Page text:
Robots get seagulls in a flap

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A GIANT truck manufacturer is using robot power to get rid of an airborne menace.

Peterlee-based Caterpillar had been suffering from up to 200 seagulls nesting on the roof of its factory on the North West Industrial Estate.

It was happening twice a year and was causing problems including blocked drains and flooding.

But it came up with a novel solution when the factory’s senior facility manager, Tony Whittle, spotted an advertisement for a company in the East Lothian area of Scotland.

The company called Robop makes solar-powered robotic peregrine falcons which flap their wings, shake their heads and can produce four different peregrine falcon calls which scare off the gulls.

It proved just the job for Caterpillar and Tony said: “This is a problem we had for 10 years and we should have done this sooner.

“We would get 200 gulls twice a year and they would nest on the roof to have their young.

“It was a nuisance. When they had left, the nests and any dead birds would wash into the gutters and they would become clogged up.

“It was expensive to clean up afterwards.”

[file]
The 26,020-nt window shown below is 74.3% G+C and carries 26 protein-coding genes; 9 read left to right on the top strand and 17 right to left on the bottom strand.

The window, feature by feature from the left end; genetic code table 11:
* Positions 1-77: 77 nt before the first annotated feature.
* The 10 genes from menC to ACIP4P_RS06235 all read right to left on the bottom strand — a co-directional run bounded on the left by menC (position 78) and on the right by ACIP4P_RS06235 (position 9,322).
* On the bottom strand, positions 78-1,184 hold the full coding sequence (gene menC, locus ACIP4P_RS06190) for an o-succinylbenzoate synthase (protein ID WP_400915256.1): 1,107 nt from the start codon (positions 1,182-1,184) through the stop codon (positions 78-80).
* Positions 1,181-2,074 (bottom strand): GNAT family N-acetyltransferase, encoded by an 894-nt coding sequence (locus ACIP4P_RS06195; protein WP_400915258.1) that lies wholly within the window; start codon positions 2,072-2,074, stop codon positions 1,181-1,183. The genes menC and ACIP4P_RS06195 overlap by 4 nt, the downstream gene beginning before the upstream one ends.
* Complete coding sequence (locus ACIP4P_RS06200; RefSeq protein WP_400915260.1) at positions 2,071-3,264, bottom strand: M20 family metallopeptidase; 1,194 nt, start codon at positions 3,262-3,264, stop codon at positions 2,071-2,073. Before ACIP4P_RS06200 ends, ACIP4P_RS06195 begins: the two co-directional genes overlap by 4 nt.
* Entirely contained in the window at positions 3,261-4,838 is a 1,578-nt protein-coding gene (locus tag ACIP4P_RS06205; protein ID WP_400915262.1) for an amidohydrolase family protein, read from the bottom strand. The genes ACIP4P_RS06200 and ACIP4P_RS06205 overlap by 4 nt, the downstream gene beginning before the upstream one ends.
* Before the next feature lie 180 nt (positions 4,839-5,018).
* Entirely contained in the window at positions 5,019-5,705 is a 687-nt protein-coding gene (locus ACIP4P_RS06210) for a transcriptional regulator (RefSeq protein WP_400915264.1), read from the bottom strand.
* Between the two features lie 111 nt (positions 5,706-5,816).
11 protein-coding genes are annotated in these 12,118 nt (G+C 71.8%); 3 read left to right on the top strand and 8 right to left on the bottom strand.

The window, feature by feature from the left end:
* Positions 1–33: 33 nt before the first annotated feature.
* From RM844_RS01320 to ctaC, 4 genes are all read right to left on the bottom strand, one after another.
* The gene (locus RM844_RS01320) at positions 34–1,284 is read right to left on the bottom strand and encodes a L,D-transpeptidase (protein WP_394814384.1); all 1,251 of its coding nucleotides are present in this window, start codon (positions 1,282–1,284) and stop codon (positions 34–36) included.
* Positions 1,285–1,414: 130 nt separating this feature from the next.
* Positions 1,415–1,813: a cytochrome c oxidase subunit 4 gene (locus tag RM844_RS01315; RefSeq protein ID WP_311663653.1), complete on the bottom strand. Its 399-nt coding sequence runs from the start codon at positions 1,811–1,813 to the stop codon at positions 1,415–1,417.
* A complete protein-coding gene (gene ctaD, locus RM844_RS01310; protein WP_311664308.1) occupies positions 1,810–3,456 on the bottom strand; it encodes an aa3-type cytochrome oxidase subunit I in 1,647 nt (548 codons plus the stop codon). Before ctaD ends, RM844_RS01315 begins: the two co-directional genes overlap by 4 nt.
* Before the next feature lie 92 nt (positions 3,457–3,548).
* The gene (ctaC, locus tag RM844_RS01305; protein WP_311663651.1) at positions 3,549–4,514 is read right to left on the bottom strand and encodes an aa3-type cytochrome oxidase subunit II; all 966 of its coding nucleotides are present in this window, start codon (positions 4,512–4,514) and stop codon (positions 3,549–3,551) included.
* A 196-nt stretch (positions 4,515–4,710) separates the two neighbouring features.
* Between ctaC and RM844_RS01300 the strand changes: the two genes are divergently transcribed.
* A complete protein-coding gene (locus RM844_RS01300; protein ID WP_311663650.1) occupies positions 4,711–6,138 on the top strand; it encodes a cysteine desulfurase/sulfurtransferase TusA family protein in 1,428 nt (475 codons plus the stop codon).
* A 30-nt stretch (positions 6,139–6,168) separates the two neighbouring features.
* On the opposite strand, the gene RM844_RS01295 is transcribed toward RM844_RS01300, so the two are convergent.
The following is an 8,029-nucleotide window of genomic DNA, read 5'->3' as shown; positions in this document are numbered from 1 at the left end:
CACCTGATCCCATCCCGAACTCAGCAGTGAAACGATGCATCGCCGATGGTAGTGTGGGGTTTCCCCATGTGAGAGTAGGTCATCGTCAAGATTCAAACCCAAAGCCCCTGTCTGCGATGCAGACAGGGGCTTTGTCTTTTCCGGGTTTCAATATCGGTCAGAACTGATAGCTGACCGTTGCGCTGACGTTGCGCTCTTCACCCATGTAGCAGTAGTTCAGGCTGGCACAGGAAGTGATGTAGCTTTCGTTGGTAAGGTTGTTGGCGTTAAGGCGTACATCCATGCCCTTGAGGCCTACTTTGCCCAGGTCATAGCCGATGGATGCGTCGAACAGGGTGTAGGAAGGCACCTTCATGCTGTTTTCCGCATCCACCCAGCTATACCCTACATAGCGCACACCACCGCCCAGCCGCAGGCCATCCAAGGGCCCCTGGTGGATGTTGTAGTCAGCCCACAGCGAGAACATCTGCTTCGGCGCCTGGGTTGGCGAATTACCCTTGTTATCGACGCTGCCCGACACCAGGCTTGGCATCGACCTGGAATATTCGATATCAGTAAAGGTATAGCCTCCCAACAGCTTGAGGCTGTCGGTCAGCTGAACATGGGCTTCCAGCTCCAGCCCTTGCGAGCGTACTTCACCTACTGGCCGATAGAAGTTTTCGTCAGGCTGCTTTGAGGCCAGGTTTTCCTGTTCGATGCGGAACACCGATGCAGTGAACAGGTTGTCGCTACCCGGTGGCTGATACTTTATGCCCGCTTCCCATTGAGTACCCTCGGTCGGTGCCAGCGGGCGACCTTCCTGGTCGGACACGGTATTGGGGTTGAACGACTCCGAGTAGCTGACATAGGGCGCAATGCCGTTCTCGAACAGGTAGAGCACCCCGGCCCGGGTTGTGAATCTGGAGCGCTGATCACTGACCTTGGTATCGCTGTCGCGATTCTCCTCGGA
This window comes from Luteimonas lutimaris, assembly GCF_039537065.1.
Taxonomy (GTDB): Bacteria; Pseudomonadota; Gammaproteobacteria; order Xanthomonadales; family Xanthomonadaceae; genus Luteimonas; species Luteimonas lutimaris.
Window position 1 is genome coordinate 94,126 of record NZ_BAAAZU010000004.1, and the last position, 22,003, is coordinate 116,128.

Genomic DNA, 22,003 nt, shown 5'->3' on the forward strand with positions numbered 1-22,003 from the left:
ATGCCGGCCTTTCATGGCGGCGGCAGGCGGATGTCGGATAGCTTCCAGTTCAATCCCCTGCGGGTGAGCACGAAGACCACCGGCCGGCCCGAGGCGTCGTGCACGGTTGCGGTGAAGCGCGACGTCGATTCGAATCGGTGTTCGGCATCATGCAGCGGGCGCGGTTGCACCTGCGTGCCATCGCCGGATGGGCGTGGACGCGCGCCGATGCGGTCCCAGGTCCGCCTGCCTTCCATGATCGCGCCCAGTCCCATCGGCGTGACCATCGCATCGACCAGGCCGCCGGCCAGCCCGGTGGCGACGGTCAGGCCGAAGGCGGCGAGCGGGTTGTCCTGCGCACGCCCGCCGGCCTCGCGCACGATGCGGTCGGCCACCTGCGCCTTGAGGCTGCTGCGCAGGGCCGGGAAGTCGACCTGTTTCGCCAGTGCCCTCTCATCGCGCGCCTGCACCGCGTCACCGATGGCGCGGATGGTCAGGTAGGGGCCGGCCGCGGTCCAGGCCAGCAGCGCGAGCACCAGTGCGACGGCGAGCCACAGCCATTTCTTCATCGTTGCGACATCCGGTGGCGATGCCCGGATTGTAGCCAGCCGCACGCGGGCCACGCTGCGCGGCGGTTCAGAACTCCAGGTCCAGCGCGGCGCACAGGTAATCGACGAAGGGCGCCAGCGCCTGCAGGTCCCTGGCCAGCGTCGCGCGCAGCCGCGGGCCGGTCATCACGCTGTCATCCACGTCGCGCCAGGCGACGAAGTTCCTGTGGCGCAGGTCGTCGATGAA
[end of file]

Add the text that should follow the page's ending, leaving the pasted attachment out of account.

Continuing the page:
Robop managing director John Donald told the Mail: “We have sold these things to companies in 15 countries. Our clients have included a hydro plant in Canada and a saltmine in North Yorkshire. They are most popular for frightening off gulls in the UK but outside of there, it seems to be pigeons.”

Caterpillar was provided with six “falcons” and Mr Donald said: “They had 200 nesting seagulls and they make some mess.

“We had one store in Inverness and we told them to clean the roof before we put the falcons on. The cleaning contractor took off four tonnes of mess.”

The solar-powered robotic birds were invented by Scots entrepreneurs Bob McIntyre and Alan Davie and Mr Donald said Robop’s other clients have included Schipol airport in Amsterdam and Scottish Widows.

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